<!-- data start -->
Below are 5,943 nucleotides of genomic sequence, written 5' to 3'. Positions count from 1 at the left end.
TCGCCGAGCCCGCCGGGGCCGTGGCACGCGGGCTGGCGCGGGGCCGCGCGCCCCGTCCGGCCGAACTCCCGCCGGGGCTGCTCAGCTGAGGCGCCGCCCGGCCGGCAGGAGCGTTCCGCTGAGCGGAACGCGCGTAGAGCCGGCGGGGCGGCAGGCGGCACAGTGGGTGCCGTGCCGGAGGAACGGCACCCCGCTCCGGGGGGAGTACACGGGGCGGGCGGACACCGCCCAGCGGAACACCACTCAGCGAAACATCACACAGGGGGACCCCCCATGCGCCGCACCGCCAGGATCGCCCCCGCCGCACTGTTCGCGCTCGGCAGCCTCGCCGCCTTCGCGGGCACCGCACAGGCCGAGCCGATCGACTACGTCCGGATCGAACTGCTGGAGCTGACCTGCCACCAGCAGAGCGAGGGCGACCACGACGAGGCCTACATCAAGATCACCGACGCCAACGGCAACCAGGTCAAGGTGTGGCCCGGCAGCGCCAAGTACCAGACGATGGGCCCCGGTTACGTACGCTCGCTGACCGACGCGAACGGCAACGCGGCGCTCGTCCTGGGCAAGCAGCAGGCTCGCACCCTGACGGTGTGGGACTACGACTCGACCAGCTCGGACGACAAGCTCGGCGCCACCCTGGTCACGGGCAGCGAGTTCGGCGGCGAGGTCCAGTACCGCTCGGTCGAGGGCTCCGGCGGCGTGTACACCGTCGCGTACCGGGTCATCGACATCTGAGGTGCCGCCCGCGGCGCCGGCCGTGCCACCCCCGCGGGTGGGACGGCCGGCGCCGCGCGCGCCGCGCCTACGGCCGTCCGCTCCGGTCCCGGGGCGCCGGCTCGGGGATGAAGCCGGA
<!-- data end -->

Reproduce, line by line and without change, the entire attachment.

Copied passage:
Below are 5,943 nucleotides of genomic sequence, written 5' to 3'. Positions count from 1 at the left end.
TCGCCGAGCCCGCCGGGGCCGTGGCACGCGGGCTGGCGCGGGGCCGCGCGCCCCGTCCGGCCGAACTCCCGCCGGGGCTGCTCAGCTGAGGCGCCGCCCGGCCGGCAGGAGCGTTCCGCTGAGCGGAACGCGCGTAGAGCCGGCGGGGCGGCAGGCGGCACAGTGGGTGCCGTGCCGGAGGAACGGCACCCCGCTCCGGGGGGAGTACACGGGGCGGGCGGACACCGCCCAGCGGAACACCACTCAGCGAAACATCACACAGGGGGACCCCCCATGCGCCGCACCGCCAGGATCGCCCCCGCCGCACTGTTCGCGCTCGGCAGCCTCGCCGCCTTCGCGGGCACCGCACAGGCCGAGCCGATCGACTACGTCCGGATCGAACTGCTGGAGCTGACCTGCCACCAGCAGAGCGAGGGCGACCACGACGAGGCCTACATCAAGATCACCGACGCCAACGGCAACCAGGTCAAGGTGTGGCCCGGCAGCGCCAAGTACCAGACGATGGGCCCCGGTTACGTACGCTCGCTGACCGACGCGAACGGCAACGCGGCGCTCGTCCTGGGCAAGCAGCAGGCTCGCACCCTGACGGTGTGGGACTACGACTCGACCAGCTCGGACGACAAGCTCGGCGCCACCCTGGTCACGGGCAGCGAGTTCGGCGGCGAGGTCCAGTACCGCTCGGTCGAGGGCTCCGGCGGCGTGTACACCGTCGCGTACCGGGTCATCGACATCTGAGGTGCCGCCCGCGGCGCCGGCCGTGCCACCCCCGCGGGTGGGACGGCCGGCGCCGCGCGCGCCGCGCCTACGGCCGTCCGCTCCGGTCCCGGGGCGCCGGCTCGGGGATGAAGCCGGA